Bush Administration Innocent Again

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The Bush Administration continues to be perfect–it never admits to having been wrong about anything. For example, an internal investigation at the Department of Health and Human services finds that threatening federal bureaucrats who wanted to reveal that the new seniors drug benefit program is going to cost between $100 and $200 billion more than President Bush says it is broke no laws.

"It sounds as though the Bush administration examined itself and found it did nothing wrong," says Representative Pete Stark (D-Calif) in the New York Times.

If it's true that it's not against the law to mislead Congress, we've really got to change the law or the Administration. In fact, why not both?

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  1. “If it’s true that it’s not against the law to mislead Congress, we’ve really got to change the law or the Administration. In fact, why not both?”

    Speaking of laws, that probably violated McCain-Feingold! 🙂

  2. Does the fact that they performed an internal investigation rule out the possiblity of any other investigations? I don’t see how it possibly could. Pete Stark is complaining that they investigated themselves, but what did he do to look into this?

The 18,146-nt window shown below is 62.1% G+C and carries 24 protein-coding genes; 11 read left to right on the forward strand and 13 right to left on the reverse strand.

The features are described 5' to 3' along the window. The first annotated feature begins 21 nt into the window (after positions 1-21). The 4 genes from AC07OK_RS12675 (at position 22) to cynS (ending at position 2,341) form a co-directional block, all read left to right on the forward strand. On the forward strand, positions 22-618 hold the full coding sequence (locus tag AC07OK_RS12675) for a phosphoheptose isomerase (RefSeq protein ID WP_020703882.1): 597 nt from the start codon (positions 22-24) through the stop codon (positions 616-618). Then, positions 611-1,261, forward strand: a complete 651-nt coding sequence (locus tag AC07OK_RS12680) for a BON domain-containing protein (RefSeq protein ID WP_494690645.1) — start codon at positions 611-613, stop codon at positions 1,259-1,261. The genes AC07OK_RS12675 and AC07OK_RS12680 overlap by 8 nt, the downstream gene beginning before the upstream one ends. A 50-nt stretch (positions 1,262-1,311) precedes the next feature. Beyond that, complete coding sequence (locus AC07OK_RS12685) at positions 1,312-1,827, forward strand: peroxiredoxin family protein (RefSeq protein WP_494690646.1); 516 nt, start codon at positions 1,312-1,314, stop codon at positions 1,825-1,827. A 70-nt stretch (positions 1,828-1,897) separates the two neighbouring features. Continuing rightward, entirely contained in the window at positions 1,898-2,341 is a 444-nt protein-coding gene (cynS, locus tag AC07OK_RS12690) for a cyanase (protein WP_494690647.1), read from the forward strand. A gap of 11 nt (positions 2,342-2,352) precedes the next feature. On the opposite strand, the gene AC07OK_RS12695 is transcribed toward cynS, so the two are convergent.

3. Wait a minute…it’s wrong to threaten gov’t employees so that they won’t tell Congress the truth, so that way, your bill will pass?

    Well, golly, gosh, who knew? Whatsa wrong with THAT? A li’l threatnin’ never hurt nobody! I mean, sure, this is pretty much the most dispicable thing they’ve done since, well, since a few days ago, but we should all just accept what the internal investigation found: that it’s OK to threaten people who might let out a certain truth, that you’re trying to suppress, in order to foist the biggest government welfare program in the past half-century on the taxpayers.

    Can it get any worse? I mean, what does he have to do? Murder someone on live national television?